Security

Nok Nok Labs improving two-factor authentication with $4M in debt financing

Nok Nok Labs, a security startup focused on making two-factor authentication even stronger, raised a $4 million round of debt financing today from exist investors Onset Ventures and DCM.

The company announced a $15 million first round of funding in February, though a spokesperson explained to VentureBeat that this funding actually closed in 2011.

Two-factor authentication is getting a lot of attention now that big companies such as Apple, Twitter, Evernote, and others are adopting it. All of these companies have been the subject of hacking incidents in the last year, and two-factor authentication should provide an extra bit of security for its users.

As it stands, two-factor authentication usually involves sending the user a code, which supplements the traditional username and password login combination. The code comes through an app, such as Google authenticator; a dongle, such as RSA’s SecureID; or through an SMS message.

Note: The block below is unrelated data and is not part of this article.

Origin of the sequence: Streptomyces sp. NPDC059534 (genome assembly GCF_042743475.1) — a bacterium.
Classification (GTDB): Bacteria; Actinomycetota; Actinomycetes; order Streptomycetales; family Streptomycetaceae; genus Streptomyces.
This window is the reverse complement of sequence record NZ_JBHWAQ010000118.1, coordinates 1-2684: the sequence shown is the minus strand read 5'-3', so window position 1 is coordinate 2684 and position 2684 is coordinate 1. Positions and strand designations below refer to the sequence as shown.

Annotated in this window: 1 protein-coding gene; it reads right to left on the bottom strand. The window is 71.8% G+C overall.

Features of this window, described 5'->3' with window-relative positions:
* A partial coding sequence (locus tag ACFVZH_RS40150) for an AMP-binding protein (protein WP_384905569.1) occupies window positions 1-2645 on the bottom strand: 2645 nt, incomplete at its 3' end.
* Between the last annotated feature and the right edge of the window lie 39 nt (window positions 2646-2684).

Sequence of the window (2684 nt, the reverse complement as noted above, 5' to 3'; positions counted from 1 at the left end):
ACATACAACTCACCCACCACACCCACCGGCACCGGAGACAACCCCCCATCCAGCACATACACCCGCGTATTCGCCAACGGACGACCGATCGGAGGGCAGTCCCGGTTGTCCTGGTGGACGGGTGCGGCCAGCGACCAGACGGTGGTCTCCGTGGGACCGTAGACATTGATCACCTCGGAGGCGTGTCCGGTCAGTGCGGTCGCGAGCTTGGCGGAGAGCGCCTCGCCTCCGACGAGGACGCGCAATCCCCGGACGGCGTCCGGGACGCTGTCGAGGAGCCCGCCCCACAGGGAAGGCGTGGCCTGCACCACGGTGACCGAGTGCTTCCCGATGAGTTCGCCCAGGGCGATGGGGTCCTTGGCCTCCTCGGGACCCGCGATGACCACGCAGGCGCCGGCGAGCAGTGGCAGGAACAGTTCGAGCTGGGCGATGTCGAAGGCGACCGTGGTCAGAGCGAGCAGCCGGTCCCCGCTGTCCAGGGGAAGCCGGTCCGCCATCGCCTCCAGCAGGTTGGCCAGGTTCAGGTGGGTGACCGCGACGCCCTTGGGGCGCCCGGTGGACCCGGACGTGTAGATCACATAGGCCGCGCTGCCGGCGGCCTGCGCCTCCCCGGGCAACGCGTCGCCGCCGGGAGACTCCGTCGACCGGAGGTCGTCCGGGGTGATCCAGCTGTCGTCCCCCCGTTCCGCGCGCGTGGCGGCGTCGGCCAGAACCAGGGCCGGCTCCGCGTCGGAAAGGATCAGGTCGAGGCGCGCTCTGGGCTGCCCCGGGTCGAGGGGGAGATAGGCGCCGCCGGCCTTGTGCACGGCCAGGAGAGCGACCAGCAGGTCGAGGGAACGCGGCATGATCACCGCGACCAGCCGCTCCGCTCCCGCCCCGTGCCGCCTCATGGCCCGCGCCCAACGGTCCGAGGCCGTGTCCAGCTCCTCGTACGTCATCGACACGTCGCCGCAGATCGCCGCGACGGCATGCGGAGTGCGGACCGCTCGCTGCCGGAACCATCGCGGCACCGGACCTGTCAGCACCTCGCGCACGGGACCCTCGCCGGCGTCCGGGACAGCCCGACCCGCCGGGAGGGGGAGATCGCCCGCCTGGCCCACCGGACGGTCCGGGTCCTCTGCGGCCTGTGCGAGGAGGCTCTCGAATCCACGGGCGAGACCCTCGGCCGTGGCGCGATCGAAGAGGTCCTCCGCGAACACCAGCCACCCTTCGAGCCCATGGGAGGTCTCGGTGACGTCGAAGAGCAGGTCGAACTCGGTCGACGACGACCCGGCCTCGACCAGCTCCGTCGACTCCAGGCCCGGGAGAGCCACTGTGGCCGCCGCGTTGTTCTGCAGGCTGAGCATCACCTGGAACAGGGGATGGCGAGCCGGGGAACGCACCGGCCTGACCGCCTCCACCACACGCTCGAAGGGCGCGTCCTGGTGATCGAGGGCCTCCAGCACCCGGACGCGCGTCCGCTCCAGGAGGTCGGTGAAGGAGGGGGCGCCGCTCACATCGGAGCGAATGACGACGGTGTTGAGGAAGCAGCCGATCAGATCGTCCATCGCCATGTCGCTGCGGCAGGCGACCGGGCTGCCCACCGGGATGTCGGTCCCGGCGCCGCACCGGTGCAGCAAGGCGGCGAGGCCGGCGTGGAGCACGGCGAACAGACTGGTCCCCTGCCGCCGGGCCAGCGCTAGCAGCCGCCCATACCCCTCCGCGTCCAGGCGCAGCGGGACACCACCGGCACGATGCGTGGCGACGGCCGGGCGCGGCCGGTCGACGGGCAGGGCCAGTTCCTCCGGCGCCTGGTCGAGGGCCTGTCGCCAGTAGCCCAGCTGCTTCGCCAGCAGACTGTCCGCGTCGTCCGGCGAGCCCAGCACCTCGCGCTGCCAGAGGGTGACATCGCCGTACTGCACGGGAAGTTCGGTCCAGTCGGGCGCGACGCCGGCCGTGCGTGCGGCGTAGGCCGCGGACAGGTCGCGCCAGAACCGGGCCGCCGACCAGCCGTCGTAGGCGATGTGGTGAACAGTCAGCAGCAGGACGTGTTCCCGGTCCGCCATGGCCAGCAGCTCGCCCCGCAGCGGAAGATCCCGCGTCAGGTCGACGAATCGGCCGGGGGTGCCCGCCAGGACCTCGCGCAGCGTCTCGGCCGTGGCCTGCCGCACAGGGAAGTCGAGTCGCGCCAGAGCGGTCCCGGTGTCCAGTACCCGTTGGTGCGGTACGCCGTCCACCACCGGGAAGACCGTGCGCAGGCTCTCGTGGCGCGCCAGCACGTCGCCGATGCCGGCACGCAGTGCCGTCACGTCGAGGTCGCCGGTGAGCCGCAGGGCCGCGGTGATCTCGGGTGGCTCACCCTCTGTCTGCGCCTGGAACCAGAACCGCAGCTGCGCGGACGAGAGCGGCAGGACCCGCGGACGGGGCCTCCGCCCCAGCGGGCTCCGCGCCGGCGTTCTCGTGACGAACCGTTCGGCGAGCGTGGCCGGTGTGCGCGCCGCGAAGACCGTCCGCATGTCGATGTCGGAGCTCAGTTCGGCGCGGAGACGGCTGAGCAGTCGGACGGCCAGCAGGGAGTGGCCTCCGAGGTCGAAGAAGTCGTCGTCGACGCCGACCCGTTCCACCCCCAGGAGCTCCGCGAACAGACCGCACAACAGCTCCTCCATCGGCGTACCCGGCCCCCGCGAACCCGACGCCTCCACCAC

But even Nok Nok Labs is saying that two-factor in its current state needs to be just the base-level for what this technology could be.

“We think the market will come to the realization that much more will have to be done to address current authentication issues,” Nok Nok Labs senior director Jamie Cowper told VentureBeat in an earlier interview. “We expect to see the enthusiasm for SMS two-factor authentication to dim and the adoption of more innovative approaches in the future.”

Nok Nok Labs is working on its Unified Authentication Infrastructure product — a form of two factor authentication that companies can build off of. The technology takes advantage of existing features in the devices their employees already have. Say if an employee is trying to access something on their smartphone, they may have to swipe a finger to prove they are really there.

The infrastructure is just that — the scaffolding on which developers can come in and build their own forms of two-factor authentication.

The debt funding comes in the form of convertible notes to existing investors. The spokesperson would not otherwise elaborate whether this financing would be put toward product or other areas within the company.

Image via Nok Nok Labs

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